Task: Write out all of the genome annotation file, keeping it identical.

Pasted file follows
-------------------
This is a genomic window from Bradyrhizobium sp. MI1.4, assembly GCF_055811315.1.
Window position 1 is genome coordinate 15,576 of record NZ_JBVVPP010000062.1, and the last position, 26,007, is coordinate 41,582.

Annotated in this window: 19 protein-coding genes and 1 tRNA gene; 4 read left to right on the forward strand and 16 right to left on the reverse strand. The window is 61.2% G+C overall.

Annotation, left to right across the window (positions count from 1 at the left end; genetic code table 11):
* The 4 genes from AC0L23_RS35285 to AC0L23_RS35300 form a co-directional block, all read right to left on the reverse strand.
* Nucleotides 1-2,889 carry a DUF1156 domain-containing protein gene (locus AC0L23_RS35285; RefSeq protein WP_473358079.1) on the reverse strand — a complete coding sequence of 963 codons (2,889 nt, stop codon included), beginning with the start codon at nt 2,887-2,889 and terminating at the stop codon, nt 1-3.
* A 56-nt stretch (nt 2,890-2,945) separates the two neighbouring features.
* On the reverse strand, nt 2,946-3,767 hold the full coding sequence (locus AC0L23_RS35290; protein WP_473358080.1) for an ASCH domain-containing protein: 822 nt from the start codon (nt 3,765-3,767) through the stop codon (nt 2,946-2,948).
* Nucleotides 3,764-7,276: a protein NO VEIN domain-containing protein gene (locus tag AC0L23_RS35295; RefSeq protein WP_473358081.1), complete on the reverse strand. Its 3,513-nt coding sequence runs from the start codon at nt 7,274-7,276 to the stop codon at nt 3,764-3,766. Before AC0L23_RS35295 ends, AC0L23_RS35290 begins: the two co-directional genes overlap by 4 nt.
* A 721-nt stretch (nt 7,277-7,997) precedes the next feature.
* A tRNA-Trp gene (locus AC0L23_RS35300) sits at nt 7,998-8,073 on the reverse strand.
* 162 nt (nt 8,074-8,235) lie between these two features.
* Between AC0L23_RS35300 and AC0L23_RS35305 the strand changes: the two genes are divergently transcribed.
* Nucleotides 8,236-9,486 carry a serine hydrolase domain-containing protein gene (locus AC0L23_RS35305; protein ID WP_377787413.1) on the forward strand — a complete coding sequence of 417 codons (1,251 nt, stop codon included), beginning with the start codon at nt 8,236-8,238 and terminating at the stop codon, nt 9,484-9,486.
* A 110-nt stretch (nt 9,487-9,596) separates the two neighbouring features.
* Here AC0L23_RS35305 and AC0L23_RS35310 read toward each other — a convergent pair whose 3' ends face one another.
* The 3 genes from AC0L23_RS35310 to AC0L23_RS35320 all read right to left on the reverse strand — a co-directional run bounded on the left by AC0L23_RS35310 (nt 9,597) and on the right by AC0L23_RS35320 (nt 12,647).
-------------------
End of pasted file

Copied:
This is a genomic window from Bradyrhizobium sp. MI1.4, assembly GCF_055811315.1.
Window position 1 is genome coordinate 15,576 of record NZ_JBVVPP010000062.1, and the last position, 26,007, is coordinate 41,582.

Annotated in this window: 19 protein-coding genes and 1 tRNA gene; 4 read left to right on the forward strand and 16 right to left on the reverse strand. The window is 61.2% G+C overall.

Annotation, left to right across the window (positions count from 1 at the left end; genetic code table 11):
* The 4 genes from AC0L23_RS35285 to AC0L23_RS35300 form a co-directional block, all read right to left on the reverse strand.
* Nucleotides 1-2,889 carry a DUF1156 domain-containing protein gene (locus AC0L23_RS35285; RefSeq protein WP_473358079.1) on the reverse strand — a complete coding sequence of 963 codons (2,889 nt, stop codon included), beginning with the start codon at nt 2,887-2,889 and terminating at the stop codon, nt 1-3.
* A 56-nt stretch (nt 2,890-2,945) separates the two neighbouring features.
* On the reverse strand, nt 2,946-3,767 hold the full coding sequence (locus AC0L23_RS35290; protein WP_473358080.1) for an ASCH domain-containing protein: 822 nt from the start codon (nt 3,765-3,767) through the stop codon (nt 2,946-2,948).
* Nucleotides 3,764-7,276: a protein NO VEIN domain-containing protein gene (locus tag AC0L23_RS35295; RefSeq protein WP_473358081.1), complete on the reverse strand. Its 3,513-nt coding sequence runs from the start codon at nt 7,274-7,276 to the stop codon at nt 3,764-3,766. Before AC0L23_RS35295 ends, AC0L23_RS35290 begins: the two co-directional genes overlap by 4 nt.
* A 721-nt stretch (nt 7,277-7,997) precedes the next feature.
* A tRNA-Trp gene (locus AC0L23_RS35300) sits at nt 7,998-8,073 on the reverse strand.
* 162 nt (nt 8,074-8,235) lie between these two features.
* Between AC0L23_RS35300 and AC0L23_RS35305 the strand changes: the two genes are divergently transcribed.
* Nucleotides 8,236-9,486 carry a serine hydrolase domain-containing protein gene (locus AC0L23_RS35305; protein ID WP_377787413.1) on the forward strand — a complete coding sequence of 417 codons (1,251 nt, stop codon included), beginning with the start codon at nt 8,236-8,238 and terminating at the stop codon, nt 9,484-9,486.
* A 110-nt stretch (nt 9,487-9,596) separates the two neighbouring features.
* Here AC0L23_RS35305 and AC0L23_RS35310 read toward each other — a convergent pair whose 3' ends face one another.
* The 3 genes from AC0L23_RS35310 to AC0L23_RS35320 all read right to left on the reverse strand — a co-directional run bounded on the left by AC0L23_RS35310 (nt 9,597) and on the right by AC0L23_RS35320 (nt 12,647).